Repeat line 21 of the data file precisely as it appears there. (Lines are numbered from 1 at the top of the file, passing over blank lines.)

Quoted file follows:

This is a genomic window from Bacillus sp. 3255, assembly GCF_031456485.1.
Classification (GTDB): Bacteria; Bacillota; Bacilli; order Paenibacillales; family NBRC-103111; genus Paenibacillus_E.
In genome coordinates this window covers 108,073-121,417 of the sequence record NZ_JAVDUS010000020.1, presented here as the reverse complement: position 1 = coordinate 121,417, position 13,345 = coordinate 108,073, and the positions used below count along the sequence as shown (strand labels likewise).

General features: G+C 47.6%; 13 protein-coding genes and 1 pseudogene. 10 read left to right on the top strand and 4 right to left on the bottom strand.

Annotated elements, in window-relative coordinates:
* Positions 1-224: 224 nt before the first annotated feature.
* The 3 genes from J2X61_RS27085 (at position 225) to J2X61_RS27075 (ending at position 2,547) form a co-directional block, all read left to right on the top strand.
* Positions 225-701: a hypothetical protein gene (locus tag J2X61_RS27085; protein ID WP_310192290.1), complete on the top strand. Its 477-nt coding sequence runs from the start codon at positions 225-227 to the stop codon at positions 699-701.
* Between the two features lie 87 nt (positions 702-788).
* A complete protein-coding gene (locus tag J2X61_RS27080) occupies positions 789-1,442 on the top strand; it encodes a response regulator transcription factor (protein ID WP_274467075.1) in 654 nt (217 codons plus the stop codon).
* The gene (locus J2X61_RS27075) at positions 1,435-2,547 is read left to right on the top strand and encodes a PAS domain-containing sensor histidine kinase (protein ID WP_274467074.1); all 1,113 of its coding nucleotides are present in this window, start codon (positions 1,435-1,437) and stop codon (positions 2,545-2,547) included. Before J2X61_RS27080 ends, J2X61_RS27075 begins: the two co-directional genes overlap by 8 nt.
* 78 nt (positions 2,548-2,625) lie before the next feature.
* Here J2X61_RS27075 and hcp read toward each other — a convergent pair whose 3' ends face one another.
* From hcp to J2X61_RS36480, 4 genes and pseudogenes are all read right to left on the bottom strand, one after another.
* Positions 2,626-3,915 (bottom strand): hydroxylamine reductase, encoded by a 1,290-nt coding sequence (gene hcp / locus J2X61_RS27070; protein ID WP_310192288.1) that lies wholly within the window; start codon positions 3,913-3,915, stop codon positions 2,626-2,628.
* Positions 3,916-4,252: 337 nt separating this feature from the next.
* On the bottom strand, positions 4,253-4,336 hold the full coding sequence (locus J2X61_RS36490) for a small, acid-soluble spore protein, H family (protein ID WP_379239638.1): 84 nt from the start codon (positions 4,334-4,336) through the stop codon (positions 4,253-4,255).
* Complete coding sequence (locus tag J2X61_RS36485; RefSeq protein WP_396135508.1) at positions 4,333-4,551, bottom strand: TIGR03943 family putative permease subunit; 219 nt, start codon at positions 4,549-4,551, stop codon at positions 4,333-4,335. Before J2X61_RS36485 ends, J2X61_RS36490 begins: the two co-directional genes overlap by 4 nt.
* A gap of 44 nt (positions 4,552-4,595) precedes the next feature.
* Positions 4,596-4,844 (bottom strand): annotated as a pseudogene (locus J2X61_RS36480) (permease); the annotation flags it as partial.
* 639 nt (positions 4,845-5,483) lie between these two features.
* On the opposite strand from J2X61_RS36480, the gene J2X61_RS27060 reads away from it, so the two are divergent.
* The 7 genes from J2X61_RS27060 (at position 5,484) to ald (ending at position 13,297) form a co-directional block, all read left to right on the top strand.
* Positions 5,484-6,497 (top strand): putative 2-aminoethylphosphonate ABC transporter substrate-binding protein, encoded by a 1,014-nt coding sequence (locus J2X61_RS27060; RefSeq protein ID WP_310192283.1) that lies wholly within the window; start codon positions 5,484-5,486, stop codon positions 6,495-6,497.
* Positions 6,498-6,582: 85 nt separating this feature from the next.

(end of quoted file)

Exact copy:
* 639 nt (positions 4,845-5,483) lie between these two features.